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Chinese planemaker banned by US woos Saudi airlines

Saudi Comac Dongfeng He Bandar al-Khorayef SPA
Dongfeng He, chairman of Comac, met Bandar al-Khorayef, the Saudi industry minister, to discuss aircraft manufacture
  • Comac targets short and medium-haul market
  • Concerns over Boeing and Airbus deliveries
  • Ban on US investment in state-owned company

The boss of a leading Chinese planemaker arrived in Saudi Arabia this week to pitch his aircraft just as the United States said it was close to finalising a defence agreement with Riyadh that is meant to limit its trade links with China. 

Dongfeng He, chairman of Comac, the Commercial Aircraft Corporation of China, wants the company to rival Boeing and Airbus as a maker of short, mid and long-haul aircraft.

Saudi Arabia has ambitious plans to expand its tourism and airline sectors but must deal with supply constraints at the world’s two leading manufacturers of passenger jets, made worse by manufacturing problems at Boeing.



The possibility of cooperation with Comac comes as US and Saudi officials discuss a security pact that would enable the kingdom to buy arms and obtain some form of US defence guarantee, in return for slowing down Chinese investment in Saudi Arabia. 

In 2021 the US government added Comac to a list of companies owned or controlled by the Chinese military, which prevents US investments in it.

The Comac chairman said his Shanghai-based company could sell its existing short and medium-haul planes to Saudi Arabia for domestic and regional services, as well as a planned long-haul plane, to help Saudi Arabia become a regional hub. 

He also discussed aircraft manufacture with Bandar al-Khorayef, the Saudi industry minister, in a meeting that included senior officials from Boeing and Brazil’s Embraer, the Saudi Press Agency said. 

In February Abdulaziz Al-Duailej, the head of the Saudi General Authority of Civil Aviation, visited Comac factories in Shanghai. 

Comac, which is owned by the Chinese state, still faces international certification hurdles before it can challenge Boeing and Airbus. Its mid-size regional jet has been flying in Southeast Asia since 2016, but the C919, a narrow-body jet, only began passenger services in China in 2023. 

“We can serve the domestic market, given Saudi Arabia’s vast territory and burgeoning economy,” He told an aviation forum in Riyadh on 22 May. “Comac seeks to expand and fortify the domestic network, catering to the substantial market demand and high GDP of Saudi Arabia, satisfying the people and cargo connections.”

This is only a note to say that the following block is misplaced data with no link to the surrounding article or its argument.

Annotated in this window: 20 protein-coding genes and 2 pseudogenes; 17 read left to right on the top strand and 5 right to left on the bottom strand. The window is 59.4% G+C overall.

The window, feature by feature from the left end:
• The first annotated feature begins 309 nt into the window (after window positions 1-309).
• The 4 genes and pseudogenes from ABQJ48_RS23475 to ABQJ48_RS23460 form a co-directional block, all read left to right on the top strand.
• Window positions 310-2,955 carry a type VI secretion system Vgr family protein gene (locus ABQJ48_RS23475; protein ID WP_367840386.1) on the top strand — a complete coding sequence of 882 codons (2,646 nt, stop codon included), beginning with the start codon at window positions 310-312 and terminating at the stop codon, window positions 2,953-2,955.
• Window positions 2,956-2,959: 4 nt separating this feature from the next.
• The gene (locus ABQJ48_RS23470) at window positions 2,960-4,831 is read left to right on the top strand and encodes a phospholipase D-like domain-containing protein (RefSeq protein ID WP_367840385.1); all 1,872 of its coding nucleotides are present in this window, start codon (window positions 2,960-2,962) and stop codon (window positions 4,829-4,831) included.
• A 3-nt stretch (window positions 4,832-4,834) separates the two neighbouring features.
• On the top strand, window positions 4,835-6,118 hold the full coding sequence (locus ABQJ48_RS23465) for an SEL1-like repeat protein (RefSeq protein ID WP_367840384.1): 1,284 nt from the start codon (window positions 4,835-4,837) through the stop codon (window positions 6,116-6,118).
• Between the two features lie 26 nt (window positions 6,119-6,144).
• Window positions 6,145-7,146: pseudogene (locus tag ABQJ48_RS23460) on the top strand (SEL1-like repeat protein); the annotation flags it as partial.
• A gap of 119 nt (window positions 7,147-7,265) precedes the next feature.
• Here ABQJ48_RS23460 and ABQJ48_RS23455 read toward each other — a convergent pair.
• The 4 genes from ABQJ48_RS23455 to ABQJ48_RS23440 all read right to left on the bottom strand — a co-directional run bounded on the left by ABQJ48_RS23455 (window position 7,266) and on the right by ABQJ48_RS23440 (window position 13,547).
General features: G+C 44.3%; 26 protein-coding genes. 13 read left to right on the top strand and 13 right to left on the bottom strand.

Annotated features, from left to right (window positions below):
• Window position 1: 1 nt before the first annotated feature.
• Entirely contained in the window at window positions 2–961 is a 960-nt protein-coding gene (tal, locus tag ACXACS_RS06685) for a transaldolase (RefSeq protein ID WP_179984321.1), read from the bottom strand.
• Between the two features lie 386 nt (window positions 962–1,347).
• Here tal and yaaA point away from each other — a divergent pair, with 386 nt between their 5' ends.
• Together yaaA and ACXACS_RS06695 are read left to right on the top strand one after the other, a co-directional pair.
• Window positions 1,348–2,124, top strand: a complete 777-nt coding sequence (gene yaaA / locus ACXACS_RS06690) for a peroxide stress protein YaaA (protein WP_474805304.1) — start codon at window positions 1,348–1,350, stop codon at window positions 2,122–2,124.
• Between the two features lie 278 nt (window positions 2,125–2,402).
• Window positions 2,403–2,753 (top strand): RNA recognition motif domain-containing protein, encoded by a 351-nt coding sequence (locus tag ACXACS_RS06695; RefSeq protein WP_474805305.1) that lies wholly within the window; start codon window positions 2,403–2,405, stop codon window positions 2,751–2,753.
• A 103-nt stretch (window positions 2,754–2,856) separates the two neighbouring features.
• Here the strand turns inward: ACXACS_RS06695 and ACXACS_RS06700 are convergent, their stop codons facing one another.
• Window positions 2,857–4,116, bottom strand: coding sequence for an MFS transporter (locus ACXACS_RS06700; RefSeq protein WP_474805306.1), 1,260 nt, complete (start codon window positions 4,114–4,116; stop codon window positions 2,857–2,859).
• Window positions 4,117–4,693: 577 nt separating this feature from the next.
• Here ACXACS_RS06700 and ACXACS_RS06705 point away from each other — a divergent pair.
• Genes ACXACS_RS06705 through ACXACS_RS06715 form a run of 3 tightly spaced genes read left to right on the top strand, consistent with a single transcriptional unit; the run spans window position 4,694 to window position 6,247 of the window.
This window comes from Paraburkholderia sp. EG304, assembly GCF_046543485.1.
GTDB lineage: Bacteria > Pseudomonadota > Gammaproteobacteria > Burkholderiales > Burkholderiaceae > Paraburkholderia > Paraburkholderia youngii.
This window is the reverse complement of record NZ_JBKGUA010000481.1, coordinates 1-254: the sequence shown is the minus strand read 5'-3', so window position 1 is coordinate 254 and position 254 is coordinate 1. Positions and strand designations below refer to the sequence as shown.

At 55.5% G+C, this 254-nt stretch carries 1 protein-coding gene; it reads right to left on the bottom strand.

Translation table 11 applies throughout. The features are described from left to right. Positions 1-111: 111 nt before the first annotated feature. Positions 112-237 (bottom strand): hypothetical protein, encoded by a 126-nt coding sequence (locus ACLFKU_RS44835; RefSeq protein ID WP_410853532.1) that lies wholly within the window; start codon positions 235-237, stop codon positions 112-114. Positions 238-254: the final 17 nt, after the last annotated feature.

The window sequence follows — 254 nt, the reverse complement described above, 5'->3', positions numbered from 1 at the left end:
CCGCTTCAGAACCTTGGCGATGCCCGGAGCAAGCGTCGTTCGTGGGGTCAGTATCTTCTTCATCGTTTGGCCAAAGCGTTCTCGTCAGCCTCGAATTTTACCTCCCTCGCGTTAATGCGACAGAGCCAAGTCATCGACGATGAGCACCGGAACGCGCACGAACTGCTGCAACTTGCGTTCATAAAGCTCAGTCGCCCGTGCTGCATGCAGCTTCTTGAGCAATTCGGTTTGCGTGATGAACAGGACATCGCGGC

Comac could supply narrow-body aircraft to build routes over a 2,000km radius spanning the Arabian peninsula, the Middle East, Turkey, North Africa and beyond, He said. 

“We can contribute to establishing a global hub for Saudi Arabia’s global connectivity,” He said, referring to the company’s upcoming wide-body C929, which will have a seating capacity of 350. 

The first Comac 919 to go into operation, pictured last year

Saudi Arabia is engaged in a massive expansion in tourism in which aviation plays a central part. Saudia, one of Saudi Arabia’s national carriers, ordered 105 aircraft from Airbus last week. A second national airline Riyadh Air will begin flights in mid-2025. 

Riyadh Air has ordered 72 widebody aircraft from Boeing, but is concerned about delivery delays. The new airline is expected to announce an order for narrow-body planes later this year, but officials have declined to say if it will be from the same supplier. 

A new Riyadh Air terminal is due to open in Riyadh in 2030, while domestic airports are being privatised and low-cost carriers given more licences to operate. A new Hajj terminal is planned in Kuala Lumpur to boost pilgrim numbers even further. 

Officials from Comac and Saudia did not respond to requests for comment. 

Greg Priddy, an analyst at the US-based Center for the National Interest, said: “It’s naive to believe Chinese influence would be sharply reduced now that the bulk of Saudi export revenues come from Asia, and China specifically.”

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